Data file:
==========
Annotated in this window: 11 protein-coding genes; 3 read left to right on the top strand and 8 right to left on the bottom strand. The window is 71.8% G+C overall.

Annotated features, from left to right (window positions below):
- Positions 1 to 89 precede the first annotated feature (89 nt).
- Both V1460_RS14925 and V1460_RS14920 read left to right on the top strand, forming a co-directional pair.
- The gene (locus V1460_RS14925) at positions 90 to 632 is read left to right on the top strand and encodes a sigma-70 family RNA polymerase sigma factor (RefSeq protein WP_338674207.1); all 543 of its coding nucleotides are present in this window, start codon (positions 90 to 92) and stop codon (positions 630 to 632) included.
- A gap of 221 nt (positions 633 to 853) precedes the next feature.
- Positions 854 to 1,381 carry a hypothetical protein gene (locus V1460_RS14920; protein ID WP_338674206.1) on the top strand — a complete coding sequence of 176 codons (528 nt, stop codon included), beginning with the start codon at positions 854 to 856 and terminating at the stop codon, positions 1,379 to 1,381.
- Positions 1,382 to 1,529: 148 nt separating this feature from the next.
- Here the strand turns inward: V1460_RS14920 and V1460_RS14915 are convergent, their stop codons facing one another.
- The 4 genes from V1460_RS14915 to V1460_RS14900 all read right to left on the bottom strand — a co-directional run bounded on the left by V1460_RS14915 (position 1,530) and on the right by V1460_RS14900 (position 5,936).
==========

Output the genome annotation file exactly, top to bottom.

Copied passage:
Annotated in this window: 11 protein-coding genes; 3 read left to right on the top strand and 8 right to left on the bottom strand. The window is 71.8% G+C overall.

Annotated features, from left to right (window positions below):
- Positions 1 to 89 precede the first annotated feature (89 nt).
- Both V1460_RS14925 and V1460_RS14920 read left to right on the top strand, forming a co-directional pair.
- The gene (locus V1460_RS14925) at positions 90 to 632 is read left to right on the top strand and encodes a sigma-70 family RNA polymerase sigma factor (RefSeq protein WP_338674207.1); all 543 of its coding nucleotides are present in this window, start codon (positions 90 to 92) and stop codon (positions 630 to 632) included.
- A gap of 221 nt (positions 633 to 853) precedes the next feature.
- Positions 854 to 1,381 carry a hypothetical protein gene (locus V1460_RS14920; protein ID WP_338674206.1) on the top strand — a complete coding sequence of 176 codons (528 nt, stop codon included), beginning with the start codon at positions 854 to 856 and terminating at the stop codon, positions 1,379 to 1,381.
- Positions 1,382 to 1,529: 148 nt separating this feature from the next.
- Here the strand turns inward: V1460_RS14920 and V1460_RS14915 are convergent, their stop codons facing one another.
- The 4 genes from V1460_RS14915 to V1460_RS14900 all read right to left on the bottom strand — a co-directional run bounded on the left by V1460_RS14915 (position 1,530) and on the right by V1460_RS14900 (position 5,936).